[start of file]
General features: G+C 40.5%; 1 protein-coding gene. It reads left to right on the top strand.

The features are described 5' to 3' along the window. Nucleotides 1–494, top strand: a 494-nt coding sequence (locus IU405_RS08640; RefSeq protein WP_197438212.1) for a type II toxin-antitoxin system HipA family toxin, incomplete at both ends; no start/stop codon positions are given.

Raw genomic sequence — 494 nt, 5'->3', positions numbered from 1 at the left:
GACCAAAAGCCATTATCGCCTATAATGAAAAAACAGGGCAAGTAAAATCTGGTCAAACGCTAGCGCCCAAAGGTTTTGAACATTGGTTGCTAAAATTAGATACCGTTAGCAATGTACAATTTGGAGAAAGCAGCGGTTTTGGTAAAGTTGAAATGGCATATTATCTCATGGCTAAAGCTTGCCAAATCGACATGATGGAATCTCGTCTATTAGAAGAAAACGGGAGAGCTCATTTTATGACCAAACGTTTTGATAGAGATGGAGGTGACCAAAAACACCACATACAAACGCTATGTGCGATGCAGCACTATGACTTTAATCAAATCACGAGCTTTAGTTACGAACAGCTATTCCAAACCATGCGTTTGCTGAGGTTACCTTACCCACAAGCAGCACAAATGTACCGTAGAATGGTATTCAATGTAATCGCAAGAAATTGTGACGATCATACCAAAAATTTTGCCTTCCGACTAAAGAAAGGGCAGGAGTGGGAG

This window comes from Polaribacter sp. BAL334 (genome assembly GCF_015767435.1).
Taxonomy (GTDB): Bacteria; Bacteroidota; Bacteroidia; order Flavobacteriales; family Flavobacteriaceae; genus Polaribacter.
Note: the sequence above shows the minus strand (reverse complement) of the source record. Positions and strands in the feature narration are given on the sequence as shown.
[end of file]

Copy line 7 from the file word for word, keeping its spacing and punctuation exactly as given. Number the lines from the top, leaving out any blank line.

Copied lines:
Note: the sequence above shows the minus strand (reverse complement) of the source record. Positions and strands in the feature narration are given on the sequence as shown.